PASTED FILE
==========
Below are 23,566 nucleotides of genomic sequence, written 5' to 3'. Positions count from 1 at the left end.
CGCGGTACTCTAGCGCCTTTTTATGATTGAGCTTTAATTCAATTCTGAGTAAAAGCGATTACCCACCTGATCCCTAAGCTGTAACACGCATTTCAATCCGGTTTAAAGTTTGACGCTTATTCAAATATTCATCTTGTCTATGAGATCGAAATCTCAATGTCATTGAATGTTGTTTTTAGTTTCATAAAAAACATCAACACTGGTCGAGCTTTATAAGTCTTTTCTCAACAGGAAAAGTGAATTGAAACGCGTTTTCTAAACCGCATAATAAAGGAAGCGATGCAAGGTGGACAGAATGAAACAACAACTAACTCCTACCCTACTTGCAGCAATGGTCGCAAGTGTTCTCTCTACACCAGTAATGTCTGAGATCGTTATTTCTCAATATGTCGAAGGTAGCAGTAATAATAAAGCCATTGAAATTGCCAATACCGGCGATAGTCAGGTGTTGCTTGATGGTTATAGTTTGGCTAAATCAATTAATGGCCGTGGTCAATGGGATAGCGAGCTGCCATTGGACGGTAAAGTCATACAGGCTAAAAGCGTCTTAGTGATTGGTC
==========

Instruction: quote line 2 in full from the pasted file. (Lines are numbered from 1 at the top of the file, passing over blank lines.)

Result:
CGCGGTACTCTAGCGCCTTTTTATGATTGAGCTTTAATTCAATTCTGAGTAAAAGCGATTACCCACCTGATCCCTAAGCTGTAACACGCATTTCAATCCGGTTTAAAGTTTGACGCTTATTCAAATATTCATCTTGTCTATGAGATCGAAATCTCAATGTCATTGAATGTTGTTTTTAGTTTCATAAAAAACATCAACACTGGTCGAGCTTTATAAGTCTTTTCTCAACAGGAAAAGTGAATTGAAACGCGTTTTCTAAACCGCATAATAAAGGAAGCGATGCAAGGTGGACAGAATGAAACAACAACTAACTCCTACCCTACTTGCAGCAATGGTCGCAAGTGTTCTCTCTACACCAGTAATGTCTGAGATCGTTATTTCTCAATATGTCGAAGGTAGCAGTAATAATAAAGCCATTGAAATTGCCAATACCGGCGATAGTCAGGTGTTGCTTGATGGTTATAGTTTGGCTAAATCAATTAATGGCCGTGGTCAATGGGATAGCGAGCTGCCATTGGACGGTAAAGTCATACAGGCTAAAAGCGTCTTAGTGATTGGTC